Top critical review
18 people found this helpful
Lots Of Errors, Should Have Been More Carefully Researched
on 31 March 2013
*Written by duchess1's daughter, Rachel Louise Jones, with duchess1's permission.*
I really wanted to enjoy this book, and in all honesty it was a very fun read. Bromley writes in a way that is comical, self-deprecating, and at times quite tongue-in-cheek, and I'm sure that for anyone who was a child and / or teenager in the eighties, this book will bring back many musical memories. However, my enjoyment of the book was ruined considerably by the simple fact that Tom Bromley's own facts are largely wrong.
Many of the factual errors are silly mistakes that surely no-one could ever make - getting the year of Michael Jackson's death wrong, for example, or saying that Wendy Carlos used to be Wayne Carlos, when everyone surely knows that she was Walter Carlos (just where on earth did Bromley get "Wayne" from?!).
And still there's more. Bromley says "A Clockwork Orange" was banned (it wasn't; it was in fact withdrawn by Stanley Kubrick himself), he lists Kraftwerk's "Tour De France" as one of his favourite eighties albums when actually it was never more than a 1983 single (an album of new material, "Tour De France Soundtracks", wasn't created until 2003), and he makes myriad lazy descriptions of famous music videos and live performances that suggest that he has seen said clips, but didn't bother to refresh his memory with a quick visit to Youtube five minutes before writing about them. Add to this mix page after page of typographic errors, and for someone who a) is a sucker for getting the facts perfect and pedantic, and b) wasn't born until 1990 and yet I know that I'm right and he's wrong, does make it at times a very frustrating read. And at the risk of hearing the phrase "sour grapes", it does make one wonder how some people can make it in this world as writers, and others can't.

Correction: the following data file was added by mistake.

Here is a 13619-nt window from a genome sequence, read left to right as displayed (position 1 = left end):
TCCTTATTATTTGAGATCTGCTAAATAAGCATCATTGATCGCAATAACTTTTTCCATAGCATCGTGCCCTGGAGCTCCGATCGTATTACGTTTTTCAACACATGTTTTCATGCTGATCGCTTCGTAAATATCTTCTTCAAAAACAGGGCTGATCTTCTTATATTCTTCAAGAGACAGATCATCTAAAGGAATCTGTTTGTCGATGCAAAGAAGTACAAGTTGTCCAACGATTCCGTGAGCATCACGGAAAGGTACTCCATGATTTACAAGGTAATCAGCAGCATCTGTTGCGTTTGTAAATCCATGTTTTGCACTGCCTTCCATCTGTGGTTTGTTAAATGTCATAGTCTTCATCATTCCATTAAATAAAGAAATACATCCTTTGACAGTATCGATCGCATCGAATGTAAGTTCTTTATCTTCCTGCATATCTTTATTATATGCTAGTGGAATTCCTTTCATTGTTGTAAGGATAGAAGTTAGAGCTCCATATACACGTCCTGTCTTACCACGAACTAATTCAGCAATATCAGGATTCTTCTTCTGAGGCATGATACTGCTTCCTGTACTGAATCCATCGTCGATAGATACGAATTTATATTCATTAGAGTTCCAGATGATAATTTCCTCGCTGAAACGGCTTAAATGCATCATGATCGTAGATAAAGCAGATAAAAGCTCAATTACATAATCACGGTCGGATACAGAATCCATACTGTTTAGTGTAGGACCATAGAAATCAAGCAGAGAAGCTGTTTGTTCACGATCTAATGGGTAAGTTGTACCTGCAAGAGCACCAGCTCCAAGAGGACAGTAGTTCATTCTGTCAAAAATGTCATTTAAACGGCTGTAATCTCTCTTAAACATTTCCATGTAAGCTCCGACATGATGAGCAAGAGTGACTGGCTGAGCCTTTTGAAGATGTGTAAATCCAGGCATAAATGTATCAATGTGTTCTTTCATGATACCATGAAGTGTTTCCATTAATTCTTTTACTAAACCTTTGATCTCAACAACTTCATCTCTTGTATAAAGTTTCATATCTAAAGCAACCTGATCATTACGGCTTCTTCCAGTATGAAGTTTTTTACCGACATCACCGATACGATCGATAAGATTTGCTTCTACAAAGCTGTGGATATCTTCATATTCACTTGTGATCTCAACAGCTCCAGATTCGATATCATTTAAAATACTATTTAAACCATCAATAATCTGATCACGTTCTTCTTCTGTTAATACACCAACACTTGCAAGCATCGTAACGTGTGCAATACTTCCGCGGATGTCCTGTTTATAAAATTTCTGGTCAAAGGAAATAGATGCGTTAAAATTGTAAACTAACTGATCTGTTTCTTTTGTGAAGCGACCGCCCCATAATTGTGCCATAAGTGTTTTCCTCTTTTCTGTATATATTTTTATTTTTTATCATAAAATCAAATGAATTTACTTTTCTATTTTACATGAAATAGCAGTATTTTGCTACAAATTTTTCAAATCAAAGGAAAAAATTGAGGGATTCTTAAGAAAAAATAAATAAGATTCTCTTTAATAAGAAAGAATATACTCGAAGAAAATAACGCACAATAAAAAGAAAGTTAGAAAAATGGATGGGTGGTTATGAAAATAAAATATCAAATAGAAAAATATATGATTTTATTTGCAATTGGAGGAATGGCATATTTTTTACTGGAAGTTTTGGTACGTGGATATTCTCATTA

The title of the book is also quite misleading. For every two or three pages genuinely telling the stories of Bromley's childhood and teenage years, there are about fifteen pages devoted to the history of the decade's music. I don't mind too much, but it does make the title seem forced, and it also suggests that Bromley's eighties upbringing, described all too frequently by the writer himself as painfully middle class, wasn't really eventful enough to be worth writing about.
Because of all of the mistakes, I'd recommend getting the book out of a library before purchasing it; doing so stopped me from wasting my own money. It's a shame, because as I've said, I really wanted to enjoy this book. On reflection, a better documentation of a writer's childhood and teenage years seen through admittedly slightly earlier music would be "The Importance Of Music To Girls" by Lavinia Greenlaw, another misleading title, but at least the book sticks to being the memoir it's described as on the blurb.
As an even bigger TV history buff than I am a music buff, I shall be reading Bromley's similar take on 80s television (again, out of the library just to be safe), with not the highest of expectations, though I know that if he gets even more facts wrong I'll still be thoroughly disappointed. Overall, "Wired For Sound" was a well-meaning effort, but one with so many flaws that it should have had more thorough research and greater care in proofreading before coming to print.